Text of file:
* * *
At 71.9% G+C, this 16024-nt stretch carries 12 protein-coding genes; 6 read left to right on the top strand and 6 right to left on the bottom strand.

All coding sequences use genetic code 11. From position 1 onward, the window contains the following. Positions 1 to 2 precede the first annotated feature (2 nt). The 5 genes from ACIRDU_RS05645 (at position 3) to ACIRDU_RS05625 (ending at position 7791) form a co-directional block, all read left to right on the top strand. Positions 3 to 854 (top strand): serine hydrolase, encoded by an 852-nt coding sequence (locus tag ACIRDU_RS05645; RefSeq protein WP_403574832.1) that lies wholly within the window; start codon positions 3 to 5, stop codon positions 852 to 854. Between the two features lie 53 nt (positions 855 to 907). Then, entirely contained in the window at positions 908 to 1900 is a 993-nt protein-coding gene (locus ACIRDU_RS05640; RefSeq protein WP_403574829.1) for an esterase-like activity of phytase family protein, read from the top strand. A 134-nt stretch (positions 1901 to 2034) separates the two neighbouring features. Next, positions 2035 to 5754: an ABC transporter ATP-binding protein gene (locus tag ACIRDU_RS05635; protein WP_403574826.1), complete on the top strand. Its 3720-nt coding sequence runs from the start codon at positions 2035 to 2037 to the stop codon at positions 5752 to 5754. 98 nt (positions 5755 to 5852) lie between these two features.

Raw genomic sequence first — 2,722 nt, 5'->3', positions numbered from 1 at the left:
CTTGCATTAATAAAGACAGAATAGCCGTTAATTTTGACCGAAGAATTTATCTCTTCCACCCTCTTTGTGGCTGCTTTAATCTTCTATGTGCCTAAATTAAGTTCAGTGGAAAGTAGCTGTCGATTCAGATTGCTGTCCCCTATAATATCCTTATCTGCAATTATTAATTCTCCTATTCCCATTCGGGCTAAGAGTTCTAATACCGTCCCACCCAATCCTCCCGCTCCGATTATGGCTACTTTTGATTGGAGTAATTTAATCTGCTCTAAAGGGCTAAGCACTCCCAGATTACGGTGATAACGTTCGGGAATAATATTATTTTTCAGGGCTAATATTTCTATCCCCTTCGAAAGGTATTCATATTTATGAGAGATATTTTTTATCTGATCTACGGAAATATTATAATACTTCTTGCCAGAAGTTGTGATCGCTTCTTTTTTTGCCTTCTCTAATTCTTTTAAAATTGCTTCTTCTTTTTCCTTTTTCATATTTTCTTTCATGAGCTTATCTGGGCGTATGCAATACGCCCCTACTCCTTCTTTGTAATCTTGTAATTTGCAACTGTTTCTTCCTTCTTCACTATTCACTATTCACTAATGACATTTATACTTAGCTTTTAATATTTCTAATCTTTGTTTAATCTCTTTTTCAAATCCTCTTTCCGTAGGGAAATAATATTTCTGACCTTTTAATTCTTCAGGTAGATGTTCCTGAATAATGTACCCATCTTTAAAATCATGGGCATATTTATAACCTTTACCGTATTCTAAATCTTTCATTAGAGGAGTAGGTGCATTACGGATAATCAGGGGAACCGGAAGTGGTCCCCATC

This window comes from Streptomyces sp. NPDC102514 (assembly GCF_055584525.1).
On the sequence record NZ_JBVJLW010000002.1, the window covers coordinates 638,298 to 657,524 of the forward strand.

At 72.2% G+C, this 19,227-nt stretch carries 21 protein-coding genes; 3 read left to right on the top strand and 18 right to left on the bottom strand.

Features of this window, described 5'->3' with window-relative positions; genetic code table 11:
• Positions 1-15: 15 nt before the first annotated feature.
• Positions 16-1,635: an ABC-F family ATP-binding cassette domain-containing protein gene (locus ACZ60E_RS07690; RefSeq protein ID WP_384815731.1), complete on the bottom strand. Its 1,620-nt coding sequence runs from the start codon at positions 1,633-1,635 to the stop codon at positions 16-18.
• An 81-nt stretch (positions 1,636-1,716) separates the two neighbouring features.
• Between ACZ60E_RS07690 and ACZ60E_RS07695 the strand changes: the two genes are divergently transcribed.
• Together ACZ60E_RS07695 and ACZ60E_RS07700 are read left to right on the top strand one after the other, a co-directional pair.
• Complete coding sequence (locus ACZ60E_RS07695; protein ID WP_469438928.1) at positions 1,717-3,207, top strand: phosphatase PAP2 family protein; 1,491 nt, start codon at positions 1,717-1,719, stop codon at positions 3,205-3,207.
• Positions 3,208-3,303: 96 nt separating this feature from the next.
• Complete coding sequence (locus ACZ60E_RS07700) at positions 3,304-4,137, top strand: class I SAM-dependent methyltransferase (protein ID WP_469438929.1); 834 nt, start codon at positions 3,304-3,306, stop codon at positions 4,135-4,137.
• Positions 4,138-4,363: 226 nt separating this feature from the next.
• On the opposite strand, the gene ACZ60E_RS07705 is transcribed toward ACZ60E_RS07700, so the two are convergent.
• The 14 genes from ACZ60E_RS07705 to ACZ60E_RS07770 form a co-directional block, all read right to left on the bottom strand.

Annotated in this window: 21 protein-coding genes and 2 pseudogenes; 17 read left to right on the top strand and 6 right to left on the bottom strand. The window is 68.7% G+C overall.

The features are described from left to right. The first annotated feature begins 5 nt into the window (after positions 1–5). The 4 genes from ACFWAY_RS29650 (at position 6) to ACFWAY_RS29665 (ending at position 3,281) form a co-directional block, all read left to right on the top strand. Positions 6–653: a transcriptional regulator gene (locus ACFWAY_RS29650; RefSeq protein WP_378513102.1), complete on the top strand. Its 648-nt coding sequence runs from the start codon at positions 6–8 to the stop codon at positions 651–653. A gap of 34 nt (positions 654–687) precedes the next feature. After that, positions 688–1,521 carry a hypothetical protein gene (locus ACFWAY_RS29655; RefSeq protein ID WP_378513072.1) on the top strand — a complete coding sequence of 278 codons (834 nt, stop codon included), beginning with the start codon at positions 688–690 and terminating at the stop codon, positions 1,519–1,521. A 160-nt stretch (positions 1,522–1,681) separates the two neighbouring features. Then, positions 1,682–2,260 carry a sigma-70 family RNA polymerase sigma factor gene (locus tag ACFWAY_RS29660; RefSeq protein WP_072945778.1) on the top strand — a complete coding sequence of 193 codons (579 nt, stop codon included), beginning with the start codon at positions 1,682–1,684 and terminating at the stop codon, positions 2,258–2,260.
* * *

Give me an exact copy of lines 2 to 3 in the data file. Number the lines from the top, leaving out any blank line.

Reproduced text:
All coding sequences use genetic code 11. From position 1 onward, the window contains the following. Positions 1 to 2 precede the first annotated feature (2 nt). The 5 genes from ACIRDU_RS05645 (at position 3) to ACIRDU_RS05625 (ending at position 7791) form a co-directional block, all read left to right on the top strand. Positions 3 to 854 (top strand): serine hydrolase, encoded by an 852-nt coding sequence (locus tag ACIRDU_RS05645; RefSeq protein WP_403574832.1) that lies wholly within the window; start codon positions 3 to 5, stop codon positions 852 to 854. Between the two features lie 53 nt (positions 855 to 907). Then, entirely contained in the window at positions 908 to 1900 is a 993-nt protein-coding gene (locus ACIRDU_RS05640; RefSeq protein WP_403574829.1) for an esterase-like activity of phytase family protein, read from the top strand. A 134-nt stretch (positions 1901 to 2034) separates the two neighbouring features. Next, positions 2035 to 5754: an ABC transporter ATP-binding protein gene (locus tag ACIRDU_RS05635; protein WP_403574826.1), complete on the top strand. Its 3720-nt coding sequence runs from the start codon at positions 2035 to 2037 to the stop codon at positions 5752 to 5754. 98 nt (positions 5755 to 5852) lie between these two features.

Raw genomic sequence first — 2,722 nt, 5'->3', positions numbered from 1 at the left: